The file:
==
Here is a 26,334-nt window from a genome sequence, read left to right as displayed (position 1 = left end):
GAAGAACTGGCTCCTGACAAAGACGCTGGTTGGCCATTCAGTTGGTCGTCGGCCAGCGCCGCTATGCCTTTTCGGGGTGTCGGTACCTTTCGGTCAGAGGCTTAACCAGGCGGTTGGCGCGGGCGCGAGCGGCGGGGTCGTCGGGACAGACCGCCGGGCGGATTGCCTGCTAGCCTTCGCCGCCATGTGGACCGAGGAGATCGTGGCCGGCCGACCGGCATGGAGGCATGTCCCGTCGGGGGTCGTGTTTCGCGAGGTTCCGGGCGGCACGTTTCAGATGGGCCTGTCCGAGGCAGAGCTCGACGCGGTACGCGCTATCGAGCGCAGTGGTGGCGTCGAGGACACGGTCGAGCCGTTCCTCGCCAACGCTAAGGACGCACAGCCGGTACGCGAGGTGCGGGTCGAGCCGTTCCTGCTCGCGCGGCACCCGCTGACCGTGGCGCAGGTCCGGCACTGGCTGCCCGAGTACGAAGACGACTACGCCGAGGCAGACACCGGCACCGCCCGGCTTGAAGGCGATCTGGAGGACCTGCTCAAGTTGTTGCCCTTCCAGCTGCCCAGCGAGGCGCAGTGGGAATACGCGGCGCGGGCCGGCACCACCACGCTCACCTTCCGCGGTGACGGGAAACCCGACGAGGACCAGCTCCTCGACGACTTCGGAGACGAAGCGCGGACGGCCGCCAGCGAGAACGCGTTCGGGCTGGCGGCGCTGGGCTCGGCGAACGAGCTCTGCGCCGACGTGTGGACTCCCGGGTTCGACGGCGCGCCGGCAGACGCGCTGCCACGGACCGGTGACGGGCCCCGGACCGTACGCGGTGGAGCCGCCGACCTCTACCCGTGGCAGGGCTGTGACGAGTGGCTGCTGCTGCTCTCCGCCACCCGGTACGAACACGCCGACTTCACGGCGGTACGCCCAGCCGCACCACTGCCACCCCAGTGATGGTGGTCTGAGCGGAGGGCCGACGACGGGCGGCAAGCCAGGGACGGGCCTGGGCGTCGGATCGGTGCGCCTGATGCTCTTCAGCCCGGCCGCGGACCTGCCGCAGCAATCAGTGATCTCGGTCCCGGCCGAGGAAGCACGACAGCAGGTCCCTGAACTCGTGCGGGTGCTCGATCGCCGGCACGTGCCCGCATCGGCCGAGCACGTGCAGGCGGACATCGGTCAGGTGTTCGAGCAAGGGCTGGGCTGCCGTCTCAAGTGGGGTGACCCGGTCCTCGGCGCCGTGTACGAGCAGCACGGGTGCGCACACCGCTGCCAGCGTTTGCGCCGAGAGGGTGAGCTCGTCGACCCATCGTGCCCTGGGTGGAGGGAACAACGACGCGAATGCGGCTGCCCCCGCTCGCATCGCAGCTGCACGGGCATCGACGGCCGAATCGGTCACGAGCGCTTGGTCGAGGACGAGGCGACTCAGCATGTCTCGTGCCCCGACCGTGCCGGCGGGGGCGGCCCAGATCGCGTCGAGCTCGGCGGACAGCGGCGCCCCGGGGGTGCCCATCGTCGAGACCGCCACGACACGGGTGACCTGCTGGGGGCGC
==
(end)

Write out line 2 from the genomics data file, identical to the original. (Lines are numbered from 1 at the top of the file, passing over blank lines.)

GAAGAACTGGCTCCTGACAAAGACGCTGGTTGGCCATTCAGTTGGTCGTCGGCCAGCGCCGCTATGCCTTTTCGGGGTGTCGGTACCTTTCGGTCAGAGGCTTAACCAGGCGGTTGGCGCGGGCGCGAGCGGCGGGGTCGTCGGGACAGACCGCCGGGCGGATTGCCTGCTAGCCTTCGCCGCCATGTGGACCGAGGAGATCGTGGCCGGCCGACCGGCATGGAGGCATGTCCCGTCGGGGGTCGTGTTTCGCGAGGTTCCGGGCGGCACGTTTCAGATGGGCCTGTCCGAGGCAGAGCTCGACGCGGTACGCGCTATCGAGCGCAGTGGTGGCGTCGAGGACACGGTCGAGCCGTTCCTCGCCAACGCTAAGGACGCACAGCCGGTACGCGAGGTGCGGGTCGAGCCGTTCCTGCTCGCGCGGCACCCGCTGACCGTGGCGCAGGTCCGGCACTGGCTGCCCGAGTACGAAGACGACTACGCCGAGGCAGACACCGGCACCGCCCGGCTTGAAGGCGATCTGGAGGACCTGCTCAAGTTGTTGCCCTTCCAGCTGCCCAGCGAGGCGCAGTGGGAATACGCGGCGCGGGCCGGCACCACCACGCTCACCTTCCGCGGTGACGGGAAACCCGACGAGGACCAGCTCCTCGACGACTTCGGAGACGAAGCGCGGACGGCCGCCAGCGAGAACGCGTTCGGGCTGGCGGCGCTGGGCTCGGCGAACGAGCTCTGCGCCGACGTGTGGACTCCCGGGTTCGACGGCGCGCCGGCAGACGCGCTGCCACGGACCGGTGACGGGCCCCGGACCGTACGCGGTGGAGCCGCCGACCTCTACCCGTGGCAGGGCTGTGACGAGTGGCTGCTGCTGCTCTCCGCCACCCGGTACGAACACGCCGACTTCACGGCGGTACGCCCAGCCGCACCACTGCCACCCCAGTGATGGTGGTCTGAGCGGAGGGCCGACGACGGGCGGCAAGCCAGGGACGGGCCTGGGCGTCGGATCGGTGCGCCTGATGCTCTTCAGCCCGGCCGCGGACCTGCCGCAGCAATCAGTGATCTCGGTCCCGGCCGAGGAAGCACGACAGCAGGTCCCTGAACTCGTGCGGGTGCTCGATCGCCGGCACGTGCCCGCATCGGCCGAGCACGTGCAGGCGGACATCGGTCAGGTGTTCGAGCAAGGGCTGGGCTGCCGTCTCAAGTGGGGTGACCCGGTCCTCGGCGCCGTGTACGAGCAGCACGGGTGCGCACACCGCTGCCAGCGTTTGCGCCGAGAGGGTGAGCTCGTCGACCCATCGTGCCCTGGGTGGAGGGAACAACGACGCGAATGCGGCTGCCCCCGCTCGCATCGCAGCTGCACGGGCATCGACGGCCGAATCGGTCACGAGCGCTTGGTCGAGGACGAGGCGACTCAGCATGTCTCGTGCCCCGACCGTGCCGGCGGGGGCGGCCCAGATCGCGTCGAGCTCGGCGGACAGCGGCGCCCCGGGGGTGCCCATCGTCGAGACCGCCACGACACGGGTGACCTGCTGGGGGCGC